Continuing with our series on schools using the Developmental, Individual differences, Relationship-based (DIR) model, let’s look at Oakwood Academy in Mississauga, Ontario. It’s the only DIR-based school in Canada and features the opportunity for its students to integrate with the private International Baccalaureate (IB) school in which they are housed, St. Jude’s Academy. We spoke with the Transition Supervisor, Amy Cooke.

The school’s founders, Michele Power and Trillian Taylor, first started with KidsCan Centre charity in 2007, which is still active. It was the first in the area to provide social skills groups and social emotional programming for children with developmental differences. By 2010, they decided to start their own school, having fallen in love with the DIR model, and Oakwood Academy was born.

The name ‘Oakwood’ came from the original location of the school which was on Oakwood Avenue South in Port Credit. The school has since moved twice, and is now settled at a permanent location.

Student Programming
Oakwood Academy currently serves 40 students aged 3 to 15. The Transition program matches students with a 1-to-1 support therapist while the academic classes have a 4-to-1 or 8-to-1 student to teacher ratio. Beginning next school year, Oakwood will offer a high school program to serve students up to age 21.

Students have biweekly sensory integration occupational therapy, speech and language therapy, and seasonal activities of music therapy on site, and gymnastics and swimming off site, plus a few field trips each school year.

Photo Copyright Oakwood Academy

Photo Copyright Oakwood Academy

Facilities are very spacious including a large sensory gym, big open spaces, an auditorium, a gymnasium, classrooms, an outdoor sport court, full soccer field, and playground that includes a climbing structure.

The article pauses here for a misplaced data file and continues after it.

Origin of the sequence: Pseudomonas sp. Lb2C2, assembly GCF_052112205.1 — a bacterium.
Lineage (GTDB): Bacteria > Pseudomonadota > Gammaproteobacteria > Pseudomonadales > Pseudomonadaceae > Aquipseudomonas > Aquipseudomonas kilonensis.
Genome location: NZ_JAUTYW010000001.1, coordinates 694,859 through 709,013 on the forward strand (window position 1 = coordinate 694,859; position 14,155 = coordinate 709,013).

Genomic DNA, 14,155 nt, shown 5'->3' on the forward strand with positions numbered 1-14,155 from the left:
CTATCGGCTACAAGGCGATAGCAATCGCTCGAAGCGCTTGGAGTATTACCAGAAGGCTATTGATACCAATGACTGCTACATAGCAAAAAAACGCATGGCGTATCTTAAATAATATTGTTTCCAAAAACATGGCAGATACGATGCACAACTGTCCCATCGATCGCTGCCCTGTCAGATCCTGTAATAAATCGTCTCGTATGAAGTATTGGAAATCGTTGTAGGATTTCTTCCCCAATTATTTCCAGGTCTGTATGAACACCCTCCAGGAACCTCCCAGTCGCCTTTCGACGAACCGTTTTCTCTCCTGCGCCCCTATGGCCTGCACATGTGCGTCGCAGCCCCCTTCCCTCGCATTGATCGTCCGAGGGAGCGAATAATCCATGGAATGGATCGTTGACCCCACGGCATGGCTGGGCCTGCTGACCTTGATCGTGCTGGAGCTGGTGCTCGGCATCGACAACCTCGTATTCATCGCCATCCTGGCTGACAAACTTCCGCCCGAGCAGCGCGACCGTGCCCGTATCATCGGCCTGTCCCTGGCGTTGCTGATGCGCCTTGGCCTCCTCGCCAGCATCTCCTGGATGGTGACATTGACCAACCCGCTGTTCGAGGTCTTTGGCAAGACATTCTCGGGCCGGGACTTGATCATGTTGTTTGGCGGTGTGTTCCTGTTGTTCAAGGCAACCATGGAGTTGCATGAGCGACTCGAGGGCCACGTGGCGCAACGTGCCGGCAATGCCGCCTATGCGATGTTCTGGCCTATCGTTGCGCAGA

Additionally, students are offered the option of attending March break camp and summer camp when school is not in session. Students also have the opportunity to integrate with their neurotypical peers at St. Jude’s Academy for single classes or activities such as assemblies, gym, or recess.
Applying the DIR model

A typical school day involves applying sensory activities for the students, created with the occupational therapist, with visits to the sensory gym or around the school, or playing outside.

Classrooms have a modified curriculum centred around individual differences. Students with 1-to-1 support have small shared classrooms with 1 to 3 students that are used as their home base and also participate in small group activities.

Photo Copyright Oakwood Academy

Photo Copyright Oakwood Academy

Programming is always tailored to individual differences and follows the motivations of the students. It is provided through relationships with the staff who are always meeting the students where they are at developmentally.

Oakwood, like the Rebecca School, uses process-oriented learning, involving students in every step of the learning process to promote relating, communicating, and thinking.

Staff Training
Oakwood Academy’s staff is made up of teachers, early childhood educators, those with psychology backgrounds, and student teaching assistants who are completing a work-term as part of their degree programme.
Staff are trained on site in the DIR philosophy and are encouraged to take certificate courses through the Interdisciplinary Council on Learning (ICDL). Staff have various levels of DIR certificate courses.
The Rebecca’s School‘s Clinical Director, Dr. Gil Tippy consults to the school, offering on-site training once/year and providing video conferences once each month where staff present case studies.
Parent Involvement

Photo Copyright Oakwood Academy

Parents are encouraged to be a vital part of student programming at Oakwood Academy. Staff are always interested in feedback and input from parents, who are the experts when it comes to the students.

Parents are offered presentations about the DIR model and have regular opportunities throughout the year to have parent coaching in Floortime, and are involved in the creation of their student’s Individualized Education Plan (IEP) each school year.

Thank you to Amy Cooke for taking the time to interview for this blog post.

If you enjoyed this post about Canada’s only DIR school and how they use the principles of the Developmental, Individual differences, Relationship-based (DIR) model in promoting relating, communicating, and thinking in the school environment, please share this post on Facebook or Twitter. If you have any comments or feedback, please post them in the Comments section below.

Until next week… here’s to affecting autism through playful interactions!

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